Hagan is not effective and
has not earned another term
After 14 years, we are still fighting in parts of the Middle East.
Meanwhile, our national debt is measured in trillions of dollars, with no reduction in sight.
Never miss a local story.
Sen. Kay Hagan has represented North Carolina for nearly six years, so in part she owns many of these problems. Certainly, she has failed in finding solutions.
Her lack of effective leadership demonstrates once again why we need term limits, regardless of party affiliation.
In response to “GOP leaders fight marriage ruling” (Oct. 10):
I see right through Tillis’ strategy on marriage ruling
So, House Speaker Thom Tillis and Senate President Pro Tem Phil Berger are going to use taxpayer dollars to hire an out of state lawyer to fight a court decision that they know they will lose.
This should keep Tillis’ name in the news right up to the November election.
Of course, Tillis will portray himself as the local hero fighting an “activist” federal court to protect the rights of N.C. citizens.
Would be ‘un-American’ to codify existing discrmination
In the midst of all the political smoke and fury about the Supreme Court’s decision on marriage equality, some facts remain:
It does not require any religious institution to perform or recognize a same-gender marriage. It does not require any person to approve of a same-gender marriage.
What this decision does is place the homosexual population on the same legal footing as the heterosexual population in matters of personal relationships.
Whether God made them that way or they chose to be that way is irrelevant.
Codifying the discriminatory religious views of a noisy minority is what would be un-American.
N.C. voters have spoken, said no to same-sex marriage
Again, the voice of the people is null and void. (“Gay marriage bans fall,” Oct. 7)
I am so sorry for the coming generations, that they will have so much to wonder about and not much to know as absolute.
How can so many people read the holy Bible as it is written and come to the conclusion that this form of marriage is the will of Holy God?
Of course, the will of Holy God is not practiced very much these days.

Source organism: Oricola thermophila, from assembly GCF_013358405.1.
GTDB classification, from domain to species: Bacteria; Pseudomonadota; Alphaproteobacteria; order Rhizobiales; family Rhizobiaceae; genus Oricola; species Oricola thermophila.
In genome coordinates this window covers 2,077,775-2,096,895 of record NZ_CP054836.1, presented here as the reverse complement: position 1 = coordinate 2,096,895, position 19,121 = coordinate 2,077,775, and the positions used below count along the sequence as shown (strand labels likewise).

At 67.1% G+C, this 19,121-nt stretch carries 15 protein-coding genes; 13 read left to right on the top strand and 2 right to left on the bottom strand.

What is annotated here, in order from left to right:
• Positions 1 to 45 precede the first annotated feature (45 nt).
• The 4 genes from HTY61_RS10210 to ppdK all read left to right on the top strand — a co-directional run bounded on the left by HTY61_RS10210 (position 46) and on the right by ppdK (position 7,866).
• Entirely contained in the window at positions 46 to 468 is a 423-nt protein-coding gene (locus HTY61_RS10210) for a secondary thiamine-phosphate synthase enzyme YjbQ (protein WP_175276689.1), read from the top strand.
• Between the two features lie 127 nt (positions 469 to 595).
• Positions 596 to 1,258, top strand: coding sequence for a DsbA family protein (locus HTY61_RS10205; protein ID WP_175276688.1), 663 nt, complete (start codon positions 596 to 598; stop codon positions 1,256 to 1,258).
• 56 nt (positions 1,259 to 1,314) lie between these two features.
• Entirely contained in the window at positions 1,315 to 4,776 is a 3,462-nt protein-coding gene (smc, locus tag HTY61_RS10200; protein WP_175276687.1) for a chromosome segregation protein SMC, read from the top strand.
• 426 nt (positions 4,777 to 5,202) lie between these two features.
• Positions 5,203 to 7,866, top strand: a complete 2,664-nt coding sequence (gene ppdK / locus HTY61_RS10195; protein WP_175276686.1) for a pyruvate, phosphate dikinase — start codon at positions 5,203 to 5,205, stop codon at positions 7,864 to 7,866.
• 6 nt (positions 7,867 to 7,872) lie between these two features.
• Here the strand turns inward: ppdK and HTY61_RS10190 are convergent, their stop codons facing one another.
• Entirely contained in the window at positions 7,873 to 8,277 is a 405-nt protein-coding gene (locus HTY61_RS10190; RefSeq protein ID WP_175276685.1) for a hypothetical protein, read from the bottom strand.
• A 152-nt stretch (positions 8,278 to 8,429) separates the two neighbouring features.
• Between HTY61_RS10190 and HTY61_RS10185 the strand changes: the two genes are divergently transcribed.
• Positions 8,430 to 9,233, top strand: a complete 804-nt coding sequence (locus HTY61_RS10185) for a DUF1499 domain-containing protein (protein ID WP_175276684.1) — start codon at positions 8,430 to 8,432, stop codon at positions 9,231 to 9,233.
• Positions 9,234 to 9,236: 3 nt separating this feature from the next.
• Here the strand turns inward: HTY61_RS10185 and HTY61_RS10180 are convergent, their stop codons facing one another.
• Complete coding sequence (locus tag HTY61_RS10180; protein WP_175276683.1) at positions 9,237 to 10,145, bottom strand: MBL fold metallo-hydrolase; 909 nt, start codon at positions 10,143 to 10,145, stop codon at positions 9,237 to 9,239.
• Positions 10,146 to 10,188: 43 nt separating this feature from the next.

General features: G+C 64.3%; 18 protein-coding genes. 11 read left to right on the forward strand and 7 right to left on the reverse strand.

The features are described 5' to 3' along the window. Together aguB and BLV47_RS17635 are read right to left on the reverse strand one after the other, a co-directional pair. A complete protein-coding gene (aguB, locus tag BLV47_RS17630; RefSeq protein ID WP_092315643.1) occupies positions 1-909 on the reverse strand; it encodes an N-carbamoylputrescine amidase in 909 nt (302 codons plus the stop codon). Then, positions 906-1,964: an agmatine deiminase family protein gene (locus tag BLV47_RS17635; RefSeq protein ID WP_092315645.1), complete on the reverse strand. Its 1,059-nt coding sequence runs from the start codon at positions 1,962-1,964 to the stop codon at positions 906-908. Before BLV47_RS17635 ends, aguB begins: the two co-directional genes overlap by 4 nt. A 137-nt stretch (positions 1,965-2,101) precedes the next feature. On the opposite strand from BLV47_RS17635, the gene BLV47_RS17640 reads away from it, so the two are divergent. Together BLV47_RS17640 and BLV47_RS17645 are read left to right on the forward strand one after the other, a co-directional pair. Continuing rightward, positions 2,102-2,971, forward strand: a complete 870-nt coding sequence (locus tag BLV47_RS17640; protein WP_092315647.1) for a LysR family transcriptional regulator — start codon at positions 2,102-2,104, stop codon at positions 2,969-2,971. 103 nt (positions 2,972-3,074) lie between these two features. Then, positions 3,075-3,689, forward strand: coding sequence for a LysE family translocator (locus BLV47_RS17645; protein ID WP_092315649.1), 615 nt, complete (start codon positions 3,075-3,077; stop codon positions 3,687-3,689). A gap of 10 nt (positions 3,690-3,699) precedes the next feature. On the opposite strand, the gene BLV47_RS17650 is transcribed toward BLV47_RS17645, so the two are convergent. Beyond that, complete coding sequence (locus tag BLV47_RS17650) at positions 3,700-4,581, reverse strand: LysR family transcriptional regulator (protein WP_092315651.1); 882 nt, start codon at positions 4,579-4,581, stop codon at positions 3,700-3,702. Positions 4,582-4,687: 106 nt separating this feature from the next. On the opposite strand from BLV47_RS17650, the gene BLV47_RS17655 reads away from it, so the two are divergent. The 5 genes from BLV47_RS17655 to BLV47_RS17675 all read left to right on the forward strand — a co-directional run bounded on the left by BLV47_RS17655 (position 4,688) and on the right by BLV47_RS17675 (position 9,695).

Helen H. Allen
Disheartening to live in a state that resists marriage equality
I thought for a long time that it would have been nice to be able to marry in my home state close to friends and family.
But, I have to say that I am glad I went ahead and married in a state that chose to make same-sex marriage legal because it was the right thing to do, instead of waiting to be married in a state that has to be dragged, kicking and screaming, to the idea of equality.
In response to “The flat line on pay raises” (Oct. 9 Viewpoint):
Add income divide to issues impacting stagnant pay
It was irresponsible of op-ed columnist Catherine Rampell to omit any reference to the enormous, growing wealth and income divide in our country and its effect on pay received by the lower 90 percent.
When corporate “owners” choose to obscenely overpay those at the top, there is no money left to pay the people whose labor actually causes the business to grow and make profits. And sometimes these gross over-payments to corporate leaders are even paid when a company is losing money.
The “causes” of pay stagnation which Rampell discusses do not reflect what is actually happening.
Sally M. Thomas
In response to “Pay educators more, Hunt says” (Oct. 10):
MeckEd should have used event to build bridges
Former Gov. Jim Hunt boasts of the increased performance within Charlotte-Mecklenburg Schools then calls for higher teacher pay, when in fact teachers with 5 to 11 years experience are getting a 20 percent increase.
MeckEd made this into a political event using the Democrats to boost MeckEd’s campaign to get the quarter-cent sales tax passed. As a nonprofit, MeckEd should not be delving into politics this close to the mid-term election.
Inviting a partisan ex-governor who attacks the recent pay increases only divides the community more. MeckEd should be building bridges, not burning them.